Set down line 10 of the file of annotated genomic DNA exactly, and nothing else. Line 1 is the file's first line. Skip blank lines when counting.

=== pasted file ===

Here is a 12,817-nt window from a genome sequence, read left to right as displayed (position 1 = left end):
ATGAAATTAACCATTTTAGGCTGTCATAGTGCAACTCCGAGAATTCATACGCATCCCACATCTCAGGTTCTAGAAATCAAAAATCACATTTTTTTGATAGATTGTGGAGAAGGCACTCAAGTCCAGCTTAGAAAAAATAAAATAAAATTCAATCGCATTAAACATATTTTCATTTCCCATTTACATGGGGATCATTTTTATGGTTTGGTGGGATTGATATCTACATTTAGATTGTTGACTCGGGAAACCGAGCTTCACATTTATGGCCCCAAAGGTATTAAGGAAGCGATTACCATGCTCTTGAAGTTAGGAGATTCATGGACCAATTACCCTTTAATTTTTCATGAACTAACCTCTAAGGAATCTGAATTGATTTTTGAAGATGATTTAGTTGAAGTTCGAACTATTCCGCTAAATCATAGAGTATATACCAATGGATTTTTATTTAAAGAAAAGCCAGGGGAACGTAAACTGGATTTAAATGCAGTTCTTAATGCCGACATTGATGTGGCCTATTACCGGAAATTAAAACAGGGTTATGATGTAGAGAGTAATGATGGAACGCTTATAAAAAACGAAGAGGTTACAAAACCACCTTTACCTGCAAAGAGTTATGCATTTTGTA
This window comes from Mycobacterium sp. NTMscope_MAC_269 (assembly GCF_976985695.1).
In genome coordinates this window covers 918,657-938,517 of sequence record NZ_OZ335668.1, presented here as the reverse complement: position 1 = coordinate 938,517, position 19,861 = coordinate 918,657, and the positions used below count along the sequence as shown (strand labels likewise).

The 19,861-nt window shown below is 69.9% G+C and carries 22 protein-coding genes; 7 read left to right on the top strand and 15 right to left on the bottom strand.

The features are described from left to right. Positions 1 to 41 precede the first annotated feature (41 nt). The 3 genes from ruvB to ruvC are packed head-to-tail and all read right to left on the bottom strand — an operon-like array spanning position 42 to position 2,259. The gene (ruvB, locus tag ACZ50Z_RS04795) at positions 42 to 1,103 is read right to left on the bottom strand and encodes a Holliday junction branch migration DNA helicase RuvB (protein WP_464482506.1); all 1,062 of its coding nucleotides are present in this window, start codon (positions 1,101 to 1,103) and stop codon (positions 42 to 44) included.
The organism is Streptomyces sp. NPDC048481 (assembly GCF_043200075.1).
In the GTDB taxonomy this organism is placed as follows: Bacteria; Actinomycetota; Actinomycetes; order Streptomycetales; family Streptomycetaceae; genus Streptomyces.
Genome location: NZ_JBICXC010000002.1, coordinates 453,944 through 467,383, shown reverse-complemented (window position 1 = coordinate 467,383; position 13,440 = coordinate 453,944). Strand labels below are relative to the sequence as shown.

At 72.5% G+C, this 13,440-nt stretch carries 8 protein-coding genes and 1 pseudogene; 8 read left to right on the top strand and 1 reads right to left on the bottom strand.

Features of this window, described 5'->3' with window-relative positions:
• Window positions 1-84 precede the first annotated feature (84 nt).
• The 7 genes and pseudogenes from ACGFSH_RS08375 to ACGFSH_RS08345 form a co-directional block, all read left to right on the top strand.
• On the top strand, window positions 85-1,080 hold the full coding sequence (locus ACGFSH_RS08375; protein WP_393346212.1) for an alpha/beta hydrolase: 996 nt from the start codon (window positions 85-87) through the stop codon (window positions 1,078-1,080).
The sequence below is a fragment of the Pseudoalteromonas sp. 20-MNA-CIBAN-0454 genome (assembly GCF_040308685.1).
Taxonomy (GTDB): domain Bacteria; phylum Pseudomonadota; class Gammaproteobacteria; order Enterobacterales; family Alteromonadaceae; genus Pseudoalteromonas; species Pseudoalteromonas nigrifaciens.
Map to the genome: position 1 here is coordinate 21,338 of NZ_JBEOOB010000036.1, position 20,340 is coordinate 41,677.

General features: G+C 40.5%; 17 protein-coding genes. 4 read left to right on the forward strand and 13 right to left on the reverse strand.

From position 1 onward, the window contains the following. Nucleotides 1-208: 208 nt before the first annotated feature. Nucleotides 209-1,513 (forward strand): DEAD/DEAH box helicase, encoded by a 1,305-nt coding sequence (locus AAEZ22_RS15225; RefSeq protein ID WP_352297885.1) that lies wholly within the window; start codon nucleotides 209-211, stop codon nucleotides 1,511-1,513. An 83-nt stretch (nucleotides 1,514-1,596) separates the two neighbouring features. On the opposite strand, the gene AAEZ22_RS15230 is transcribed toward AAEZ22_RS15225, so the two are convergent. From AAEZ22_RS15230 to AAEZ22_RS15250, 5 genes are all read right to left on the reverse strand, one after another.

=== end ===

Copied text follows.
At 72.5% G+C, this 13,440-nt stretch carries 8 protein-coding genes and 1 pseudogene; 8 read left to right on the top strand and 1 reads right to left on the bottom strand.